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Potentially Contaminated Ricotta Salata Cheese Pulled from Shelves

The potentially contaminated ricotta salata cheese may have been sold in Massachusetts.

The Centers for Disease Control and Prevention are warning Massachusetts residents of potentially contaminated ricotta salata cheese sold in the state.

Forever Cheese Inc. voluntarily recalled one lot of Frescolina brand ricotta salata cheese because of Listeria monocytogenes contamination.

The recall affects more than a dozen states, including Massachusetts. The recalled cheese was sold to distributors for retailers and restaurants between June 20 and Aug. 9. The CDC has not reported the exact locations of the sales or companies that may have sold the cheese. 

“The recall affects lot number T9425 and/or production code 441202. Products were sold to supermarkets, restaurants and wholesale distributors,” according to the CDC.

The CDC offered the following information to consumers: 

Contaminated ricotta salata cheese has made people sick.

  • CDC recommends that consumers not eat imported Frescolina brand ricotta salata cheese. This is especially important for pregnant women, persons with weakened immune systems, and older adults.  
  • Even if some of the cheese has been eaten without anyone becoming ill, the rest of the cheese should be disposed of immediately.
  • When in doubt, throw it out. (See disposal recommendations below)

How do I recognize the contaminated cheese?

  • The recalled cheese is labeled Frescolina brand ricotta salata cheese. It is a product of Italy. Consumers should consult with their retailer if they have questions about the origin of cheese.
  • Be aware that the recalled cheese has a 4 month shelf life, so contaminated cheese may still be in consumer’s refrigerators and may still be for sale in stores.
  • Ricotta salata cheese is often served crumbled or grated as an ingredient in some dishes.
  • Ricotta salata is a salty white cheese made from pasteurized sheep’s milk. Note: It is not the same as ricotta cheese, which is a very soft cheese often sold in plastic tubs.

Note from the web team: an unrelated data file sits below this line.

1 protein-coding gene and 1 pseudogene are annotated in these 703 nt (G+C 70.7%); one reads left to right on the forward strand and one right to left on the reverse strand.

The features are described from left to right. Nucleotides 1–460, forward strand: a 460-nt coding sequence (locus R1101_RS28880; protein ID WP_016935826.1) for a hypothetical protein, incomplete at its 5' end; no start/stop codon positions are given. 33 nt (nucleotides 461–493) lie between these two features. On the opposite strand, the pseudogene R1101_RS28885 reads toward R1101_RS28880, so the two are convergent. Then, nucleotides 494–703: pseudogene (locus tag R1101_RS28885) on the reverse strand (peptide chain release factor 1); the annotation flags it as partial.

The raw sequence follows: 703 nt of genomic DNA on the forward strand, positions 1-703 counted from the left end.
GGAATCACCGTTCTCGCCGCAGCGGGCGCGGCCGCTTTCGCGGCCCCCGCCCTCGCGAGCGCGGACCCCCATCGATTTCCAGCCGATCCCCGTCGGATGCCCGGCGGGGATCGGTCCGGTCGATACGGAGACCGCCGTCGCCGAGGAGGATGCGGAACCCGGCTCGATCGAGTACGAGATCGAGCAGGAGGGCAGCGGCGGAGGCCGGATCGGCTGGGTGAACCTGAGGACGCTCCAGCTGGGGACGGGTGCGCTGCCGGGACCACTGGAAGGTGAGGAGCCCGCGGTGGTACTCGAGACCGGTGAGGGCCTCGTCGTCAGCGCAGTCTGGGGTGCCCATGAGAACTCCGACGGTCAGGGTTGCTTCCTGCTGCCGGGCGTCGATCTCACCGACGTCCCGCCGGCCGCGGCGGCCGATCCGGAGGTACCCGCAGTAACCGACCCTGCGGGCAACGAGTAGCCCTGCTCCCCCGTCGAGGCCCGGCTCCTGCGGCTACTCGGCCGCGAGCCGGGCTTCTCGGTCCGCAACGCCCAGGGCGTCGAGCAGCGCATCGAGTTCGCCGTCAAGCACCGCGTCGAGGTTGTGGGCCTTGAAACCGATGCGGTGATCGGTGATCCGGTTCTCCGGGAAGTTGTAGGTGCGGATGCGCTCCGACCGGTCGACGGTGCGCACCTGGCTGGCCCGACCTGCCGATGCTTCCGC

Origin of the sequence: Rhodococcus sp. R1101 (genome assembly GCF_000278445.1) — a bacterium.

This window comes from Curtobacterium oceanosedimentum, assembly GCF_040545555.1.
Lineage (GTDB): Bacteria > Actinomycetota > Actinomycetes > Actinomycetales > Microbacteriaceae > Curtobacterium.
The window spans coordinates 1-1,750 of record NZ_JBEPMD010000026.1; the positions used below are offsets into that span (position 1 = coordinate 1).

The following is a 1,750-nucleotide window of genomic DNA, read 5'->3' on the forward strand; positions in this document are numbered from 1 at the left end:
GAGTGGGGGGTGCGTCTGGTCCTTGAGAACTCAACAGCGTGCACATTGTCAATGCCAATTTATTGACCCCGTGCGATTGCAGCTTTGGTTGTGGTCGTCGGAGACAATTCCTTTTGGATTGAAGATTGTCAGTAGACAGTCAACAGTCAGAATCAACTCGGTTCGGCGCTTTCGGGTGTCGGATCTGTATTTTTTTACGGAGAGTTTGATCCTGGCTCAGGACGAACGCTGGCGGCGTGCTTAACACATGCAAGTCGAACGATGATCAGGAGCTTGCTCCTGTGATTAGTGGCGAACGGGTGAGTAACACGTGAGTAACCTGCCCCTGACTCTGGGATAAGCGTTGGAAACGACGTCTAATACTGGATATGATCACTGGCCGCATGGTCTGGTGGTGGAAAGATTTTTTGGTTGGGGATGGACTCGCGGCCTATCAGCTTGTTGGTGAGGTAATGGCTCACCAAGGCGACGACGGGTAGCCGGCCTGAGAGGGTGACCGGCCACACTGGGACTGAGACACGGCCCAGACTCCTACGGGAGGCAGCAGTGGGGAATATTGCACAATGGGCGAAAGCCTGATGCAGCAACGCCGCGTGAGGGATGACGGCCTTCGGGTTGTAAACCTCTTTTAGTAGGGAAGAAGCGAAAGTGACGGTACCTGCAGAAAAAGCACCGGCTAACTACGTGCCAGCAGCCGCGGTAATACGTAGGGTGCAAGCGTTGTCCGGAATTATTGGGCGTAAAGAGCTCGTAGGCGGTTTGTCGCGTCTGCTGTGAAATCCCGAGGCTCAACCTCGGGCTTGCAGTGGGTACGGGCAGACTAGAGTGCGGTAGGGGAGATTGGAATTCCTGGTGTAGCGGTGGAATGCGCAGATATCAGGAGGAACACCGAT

Contaminated cheese may still be in consumers' homes.
Listeria can grow in cut cheese at room and refrigerator temperatures. Listeria can also spread to other cheeses cut and served on the same cutting board or stored in the same area.

  • Follow these simple steps if recalled cheese is or was in your home:
    • Dispose of cheese in a closed plastic bag placed in a sealed trash can. This will prevent people and animals from eating it.
    • Wash the cheese drawer and other areas where the cheese was stored in the refrigerator with hot water and soap. Sanitize the area with a solution of one tablespoon of chlorine bleach to one gallon of hot water.
    • Wash cutting boards, surfaces, and utensils used to cut, serve, or store cheese. If possible, use a dishwasher; otherwise, use hot water and soap, followed by sanitizing with a dilute bleach solution described above.
    • Wash hands with warm water and soap following the cleaning and sanitation process.

Who is most at risk?

  • Listeriosis primarily affects pregnant women and their newborn infants, persons with weakened immune systems, and older adults.
  • Persons who think they might have become ill from eating contaminated cheese should consult their doctor immediately. People can sometimes develop listeriosis even up to two months after eating contaminated food.

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